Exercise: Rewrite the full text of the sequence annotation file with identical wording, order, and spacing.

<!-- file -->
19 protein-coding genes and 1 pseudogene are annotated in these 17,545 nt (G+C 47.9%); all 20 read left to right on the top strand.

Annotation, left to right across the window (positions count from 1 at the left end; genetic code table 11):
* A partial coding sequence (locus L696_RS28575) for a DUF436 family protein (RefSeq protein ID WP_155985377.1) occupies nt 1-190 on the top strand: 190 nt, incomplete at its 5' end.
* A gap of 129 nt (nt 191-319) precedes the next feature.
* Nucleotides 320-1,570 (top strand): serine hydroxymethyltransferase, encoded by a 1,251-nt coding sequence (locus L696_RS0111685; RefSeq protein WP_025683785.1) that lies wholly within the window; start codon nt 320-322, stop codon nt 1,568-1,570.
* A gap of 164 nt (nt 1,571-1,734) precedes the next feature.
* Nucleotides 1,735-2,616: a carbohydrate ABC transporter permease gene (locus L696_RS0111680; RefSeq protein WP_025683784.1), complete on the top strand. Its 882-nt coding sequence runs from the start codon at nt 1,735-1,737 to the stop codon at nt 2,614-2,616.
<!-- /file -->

19 protein-coding genes and 1 pseudogene are annotated in these 17,545 nt (G+C 47.9%); all 20 read left to right on the top strand.

Annotation, left to right across the window (positions count from 1 at the left end; genetic code table 11):
* A partial coding sequence (locus L696_RS28575) for a DUF436 family protein (RefSeq protein ID WP_155985377.1) occupies nt 1-190 on the top strand: 190 nt, incomplete at its 5' end.
* A gap of 129 nt (nt 191-319) precedes the next feature.
* Nucleotides 320-1,570 (top strand): serine hydroxymethyltransferase, encoded by a 1,251-nt coding sequence (locus L696_RS0111685; RefSeq protein WP_025683785.1) that lies wholly within the window; start codon nt 320-322, stop codon nt 1,568-1,570.
* A gap of 164 nt (nt 1,571-1,734) precedes the next feature.
* Nucleotides 1,735-2,616: a carbohydrate ABC transporter permease gene (locus L696_RS0111680; RefSeq protein WP_025683784.1), complete on the top strand. Its 882-nt coding sequence runs from the start codon at nt 1,735-1,737 to the stop codon at nt 2,614-2,616.